A new diagnostic system coming out of South Africa could improve the speed and efficiency of the diagnosis of tuberculosis in the near future.
The system called TBDx, developed by the Aurum Institute, the South African National Health Laboratory and imaging company Guardian Technologies International, could be available in months.
The TBDx system essentially takes digital pictures of sputum samples from patients and examines it for the TB structural “fingerprint”; they say the same way airport scanners can identify explosives.
According to the developers, the system can diagnose TB within 24 hours, with little microscopic work.
Current methods of tuberculosis microscopy can take days to weeks depending on if the specimen is the sputum sample itself or growth from a mycobacterial culture.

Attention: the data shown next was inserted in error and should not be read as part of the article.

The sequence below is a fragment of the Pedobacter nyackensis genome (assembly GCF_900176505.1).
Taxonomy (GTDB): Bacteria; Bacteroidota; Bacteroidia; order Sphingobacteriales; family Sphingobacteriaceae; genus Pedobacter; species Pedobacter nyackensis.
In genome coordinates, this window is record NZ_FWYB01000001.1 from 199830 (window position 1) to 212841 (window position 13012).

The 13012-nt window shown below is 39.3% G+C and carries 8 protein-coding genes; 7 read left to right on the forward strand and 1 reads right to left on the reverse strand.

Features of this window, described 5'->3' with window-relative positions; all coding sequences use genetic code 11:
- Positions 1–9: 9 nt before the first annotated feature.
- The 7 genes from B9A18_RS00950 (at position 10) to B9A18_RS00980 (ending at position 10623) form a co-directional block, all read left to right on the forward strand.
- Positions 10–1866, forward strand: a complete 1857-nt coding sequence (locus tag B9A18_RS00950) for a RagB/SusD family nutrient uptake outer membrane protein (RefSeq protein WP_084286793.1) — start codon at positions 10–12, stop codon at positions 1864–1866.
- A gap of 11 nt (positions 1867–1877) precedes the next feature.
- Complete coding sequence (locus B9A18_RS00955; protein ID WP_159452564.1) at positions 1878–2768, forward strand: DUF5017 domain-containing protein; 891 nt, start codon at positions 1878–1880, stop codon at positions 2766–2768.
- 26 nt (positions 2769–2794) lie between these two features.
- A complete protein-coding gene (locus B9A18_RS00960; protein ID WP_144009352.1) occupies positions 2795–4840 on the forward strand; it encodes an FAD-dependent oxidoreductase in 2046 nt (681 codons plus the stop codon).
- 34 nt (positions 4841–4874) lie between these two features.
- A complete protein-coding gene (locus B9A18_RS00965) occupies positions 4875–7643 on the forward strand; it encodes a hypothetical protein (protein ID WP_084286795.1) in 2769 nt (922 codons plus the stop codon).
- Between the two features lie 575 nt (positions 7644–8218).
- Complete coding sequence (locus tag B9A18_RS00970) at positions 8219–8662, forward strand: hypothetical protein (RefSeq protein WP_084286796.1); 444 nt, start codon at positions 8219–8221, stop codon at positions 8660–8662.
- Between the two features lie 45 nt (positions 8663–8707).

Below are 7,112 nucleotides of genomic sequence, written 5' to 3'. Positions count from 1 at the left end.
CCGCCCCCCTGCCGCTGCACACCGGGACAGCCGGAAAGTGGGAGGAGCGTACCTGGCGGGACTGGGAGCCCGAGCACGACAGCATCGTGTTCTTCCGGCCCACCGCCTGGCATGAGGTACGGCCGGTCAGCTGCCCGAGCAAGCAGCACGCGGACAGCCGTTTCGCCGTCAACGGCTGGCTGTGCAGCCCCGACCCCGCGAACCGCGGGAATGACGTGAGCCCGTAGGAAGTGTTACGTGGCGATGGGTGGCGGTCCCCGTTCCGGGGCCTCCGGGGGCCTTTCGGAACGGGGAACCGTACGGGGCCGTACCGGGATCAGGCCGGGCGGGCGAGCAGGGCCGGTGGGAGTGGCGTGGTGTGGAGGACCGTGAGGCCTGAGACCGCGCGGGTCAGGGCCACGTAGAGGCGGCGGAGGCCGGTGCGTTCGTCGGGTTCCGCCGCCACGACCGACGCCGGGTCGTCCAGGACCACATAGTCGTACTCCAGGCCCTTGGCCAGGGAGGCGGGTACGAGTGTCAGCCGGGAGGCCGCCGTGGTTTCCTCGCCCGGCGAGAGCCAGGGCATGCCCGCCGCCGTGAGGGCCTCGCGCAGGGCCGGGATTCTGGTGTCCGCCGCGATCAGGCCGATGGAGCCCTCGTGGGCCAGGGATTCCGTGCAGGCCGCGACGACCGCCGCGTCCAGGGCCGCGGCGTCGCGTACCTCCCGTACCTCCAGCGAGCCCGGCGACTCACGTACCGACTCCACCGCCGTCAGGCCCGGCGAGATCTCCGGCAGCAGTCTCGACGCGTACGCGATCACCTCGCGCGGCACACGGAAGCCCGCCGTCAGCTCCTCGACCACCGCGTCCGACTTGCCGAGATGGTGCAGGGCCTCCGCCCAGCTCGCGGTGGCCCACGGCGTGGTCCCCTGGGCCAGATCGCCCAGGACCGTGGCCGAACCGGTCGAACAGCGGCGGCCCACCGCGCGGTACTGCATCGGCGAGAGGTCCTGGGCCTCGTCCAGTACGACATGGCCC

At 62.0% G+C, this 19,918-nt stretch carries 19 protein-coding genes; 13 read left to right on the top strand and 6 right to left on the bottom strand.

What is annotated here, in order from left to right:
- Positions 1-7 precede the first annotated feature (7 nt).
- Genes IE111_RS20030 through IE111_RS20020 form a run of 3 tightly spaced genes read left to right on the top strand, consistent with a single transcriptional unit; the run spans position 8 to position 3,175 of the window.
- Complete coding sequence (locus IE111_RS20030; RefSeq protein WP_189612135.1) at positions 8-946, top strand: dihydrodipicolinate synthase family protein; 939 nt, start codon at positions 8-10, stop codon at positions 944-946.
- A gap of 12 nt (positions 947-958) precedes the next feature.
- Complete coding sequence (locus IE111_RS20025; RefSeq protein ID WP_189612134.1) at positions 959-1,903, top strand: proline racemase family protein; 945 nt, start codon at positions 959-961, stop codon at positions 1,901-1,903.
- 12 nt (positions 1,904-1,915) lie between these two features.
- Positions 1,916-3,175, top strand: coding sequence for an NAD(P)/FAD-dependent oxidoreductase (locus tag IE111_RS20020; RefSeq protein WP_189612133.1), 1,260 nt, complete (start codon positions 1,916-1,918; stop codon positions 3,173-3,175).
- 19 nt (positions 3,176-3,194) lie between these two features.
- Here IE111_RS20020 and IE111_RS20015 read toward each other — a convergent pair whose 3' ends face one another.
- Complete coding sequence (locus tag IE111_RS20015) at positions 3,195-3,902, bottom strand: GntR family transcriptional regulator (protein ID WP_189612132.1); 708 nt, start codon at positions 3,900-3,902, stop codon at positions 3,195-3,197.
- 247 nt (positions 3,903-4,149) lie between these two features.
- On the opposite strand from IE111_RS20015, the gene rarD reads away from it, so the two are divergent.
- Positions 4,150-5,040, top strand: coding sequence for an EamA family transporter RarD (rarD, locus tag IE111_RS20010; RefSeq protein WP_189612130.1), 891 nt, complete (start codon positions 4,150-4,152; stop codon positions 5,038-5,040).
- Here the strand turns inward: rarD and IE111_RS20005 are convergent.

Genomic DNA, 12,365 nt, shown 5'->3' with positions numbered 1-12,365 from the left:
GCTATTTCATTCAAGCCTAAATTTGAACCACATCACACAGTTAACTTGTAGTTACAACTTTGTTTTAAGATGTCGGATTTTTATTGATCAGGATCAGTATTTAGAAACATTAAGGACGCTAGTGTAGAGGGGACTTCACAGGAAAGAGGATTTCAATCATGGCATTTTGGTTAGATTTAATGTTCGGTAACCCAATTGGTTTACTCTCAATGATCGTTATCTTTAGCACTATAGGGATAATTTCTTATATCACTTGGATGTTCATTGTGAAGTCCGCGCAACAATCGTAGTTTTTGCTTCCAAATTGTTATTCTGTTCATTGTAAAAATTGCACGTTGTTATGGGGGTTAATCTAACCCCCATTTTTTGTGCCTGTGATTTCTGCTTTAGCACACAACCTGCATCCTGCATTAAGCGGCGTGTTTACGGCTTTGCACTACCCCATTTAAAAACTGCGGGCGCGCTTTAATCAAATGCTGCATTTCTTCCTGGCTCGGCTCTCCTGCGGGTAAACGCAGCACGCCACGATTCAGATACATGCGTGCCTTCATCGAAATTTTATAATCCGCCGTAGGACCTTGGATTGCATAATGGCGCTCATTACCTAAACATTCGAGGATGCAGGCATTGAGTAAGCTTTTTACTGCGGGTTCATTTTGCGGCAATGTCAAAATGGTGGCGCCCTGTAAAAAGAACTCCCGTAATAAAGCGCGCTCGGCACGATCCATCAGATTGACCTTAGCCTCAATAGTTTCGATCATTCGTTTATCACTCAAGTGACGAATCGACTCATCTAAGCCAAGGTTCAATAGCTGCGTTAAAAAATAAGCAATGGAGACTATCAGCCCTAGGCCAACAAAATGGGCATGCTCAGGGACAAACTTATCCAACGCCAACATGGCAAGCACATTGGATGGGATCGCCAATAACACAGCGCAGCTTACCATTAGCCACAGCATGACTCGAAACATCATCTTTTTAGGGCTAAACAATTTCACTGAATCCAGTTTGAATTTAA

Company officials say that TBDx is at least 10 percent more accurate than conventional laboratory testing. In addition, they talk about the affordability of the screening method.
Some say this is not a panacea in TB diagnosis as tuberculosis can infect any part of the body, not just the lungs.
TB is a bacterial infection caused by Mycobacterium tuberculosis. It primarily infects the lungs but can infect virtually any organ in the body. Extrapulmonary infection is more common in children and those with immunodeficiencies. Less than 10% of immunocompetent people exposed will develop TB in their lifetime.